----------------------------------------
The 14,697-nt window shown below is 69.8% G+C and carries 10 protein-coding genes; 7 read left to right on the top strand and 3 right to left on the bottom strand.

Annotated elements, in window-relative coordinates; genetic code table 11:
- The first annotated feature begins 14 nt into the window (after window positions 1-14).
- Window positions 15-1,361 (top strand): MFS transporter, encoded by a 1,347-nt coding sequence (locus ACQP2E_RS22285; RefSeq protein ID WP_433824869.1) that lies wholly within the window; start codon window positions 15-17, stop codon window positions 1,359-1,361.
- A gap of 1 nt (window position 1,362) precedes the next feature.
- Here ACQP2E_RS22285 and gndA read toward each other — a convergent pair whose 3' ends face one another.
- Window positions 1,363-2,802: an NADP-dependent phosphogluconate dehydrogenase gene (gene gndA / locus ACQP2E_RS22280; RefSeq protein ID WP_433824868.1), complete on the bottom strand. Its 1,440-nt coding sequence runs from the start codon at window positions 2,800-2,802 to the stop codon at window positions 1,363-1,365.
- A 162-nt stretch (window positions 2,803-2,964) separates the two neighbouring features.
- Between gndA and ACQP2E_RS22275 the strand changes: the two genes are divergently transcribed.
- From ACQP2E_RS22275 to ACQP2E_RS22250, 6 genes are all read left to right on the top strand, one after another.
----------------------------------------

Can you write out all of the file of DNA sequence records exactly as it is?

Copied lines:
The 14,697-nt window shown below is 69.8% G+C and carries 10 protein-coding genes; 7 read left to right on the top strand and 3 right to left on the bottom strand.

Annotated elements, in window-relative coordinates; genetic code table 11:
- The first annotated feature begins 14 nt into the window (after window positions 1-14).
- Window positions 15-1,361 (top strand): MFS transporter, encoded by a 1,347-nt coding sequence (locus ACQP2E_RS22285; RefSeq protein ID WP_433824869.1) that lies wholly within the window; start codon window positions 15-17, stop codon window positions 1,359-1,361.
- A gap of 1 nt (window position 1,362) precedes the next feature.
- Here ACQP2E_RS22285 and gndA read toward each other — a convergent pair whose 3' ends face one another.
- Window positions 1,363-2,802: an NADP-dependent phosphogluconate dehydrogenase gene (gene gndA / locus ACQP2E_RS22280; RefSeq protein ID WP_433824868.1), complete on the bottom strand. Its 1,440-nt coding sequence runs from the start codon at window positions 2,800-2,802 to the stop codon at window positions 1,363-1,365.
- A 162-nt stretch (window positions 2,803-2,964) separates the two neighbouring features.
- Between gndA and ACQP2E_RS22275 the strand changes: the two genes are divergently transcribed.
- From ACQP2E_RS22275 to ACQP2E_RS22250, 6 genes are all read left to right on the top strand, one after another.